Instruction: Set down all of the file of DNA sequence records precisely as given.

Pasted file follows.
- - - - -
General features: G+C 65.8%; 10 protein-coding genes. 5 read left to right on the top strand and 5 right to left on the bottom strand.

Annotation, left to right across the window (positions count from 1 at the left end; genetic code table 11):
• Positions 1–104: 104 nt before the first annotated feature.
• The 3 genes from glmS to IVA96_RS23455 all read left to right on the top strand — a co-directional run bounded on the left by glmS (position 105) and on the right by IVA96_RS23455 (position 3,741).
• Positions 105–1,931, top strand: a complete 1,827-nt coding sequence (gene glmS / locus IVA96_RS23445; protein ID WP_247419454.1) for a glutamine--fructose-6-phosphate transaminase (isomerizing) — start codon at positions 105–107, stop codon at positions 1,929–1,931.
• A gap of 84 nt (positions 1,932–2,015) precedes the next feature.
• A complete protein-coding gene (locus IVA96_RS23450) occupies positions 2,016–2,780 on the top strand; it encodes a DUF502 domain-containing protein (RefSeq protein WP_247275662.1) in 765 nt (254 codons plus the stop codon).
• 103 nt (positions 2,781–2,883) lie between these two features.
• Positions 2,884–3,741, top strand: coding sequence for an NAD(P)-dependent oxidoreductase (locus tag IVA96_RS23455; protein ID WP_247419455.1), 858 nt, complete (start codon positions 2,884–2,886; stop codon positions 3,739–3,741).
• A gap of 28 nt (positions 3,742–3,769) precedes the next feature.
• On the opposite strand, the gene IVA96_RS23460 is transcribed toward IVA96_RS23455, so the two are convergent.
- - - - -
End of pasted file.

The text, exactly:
General features: G+C 65.8%; 10 protein-coding genes. 5 read left to right on the top strand and 5 right to left on the bottom strand.

Annotation, left to right across the window (positions count from 1 at the left end; genetic code table 11):
• Positions 1–104: 104 nt before the first annotated feature.
• The 3 genes from glmS to IVA96_RS23455 all read left to right on the top strand — a co-directional run bounded on the left by glmS (position 105) and on the right by IVA96_RS23455 (position 3,741).
• Positions 105–1,931, top strand: a complete 1,827-nt coding sequence (gene glmS / locus IVA96_RS23445; protein ID WP_247419454.1) for a glutamine--fructose-6-phosphate transaminase (isomerizing) — start codon at positions 105–107, stop codon at positions 1,929–1,931.
• A gap of 84 nt (positions 1,932–2,015) precedes the next feature.
• A complete protein-coding gene (locus IVA96_RS23450) occupies positions 2,016–2,780 on the top strand; it encodes a DUF502 domain-containing protein (RefSeq protein WP_247275662.1) in 765 nt (254 codons plus the stop codon).
• 103 nt (positions 2,781–2,883) lie between these two features.
• Positions 2,884–3,741, top strand: coding sequence for an NAD(P)-dependent oxidoreductase (locus tag IVA96_RS23455; protein ID WP_247419455.1), 858 nt, complete (start codon positions 2,884–2,886; stop codon positions 3,739–3,741).
• A gap of 28 nt (positions 3,742–3,769) precedes the next feature.
• On the opposite strand, the gene IVA96_RS23460 is transcribed toward IVA96_RS23455, so the two are convergent.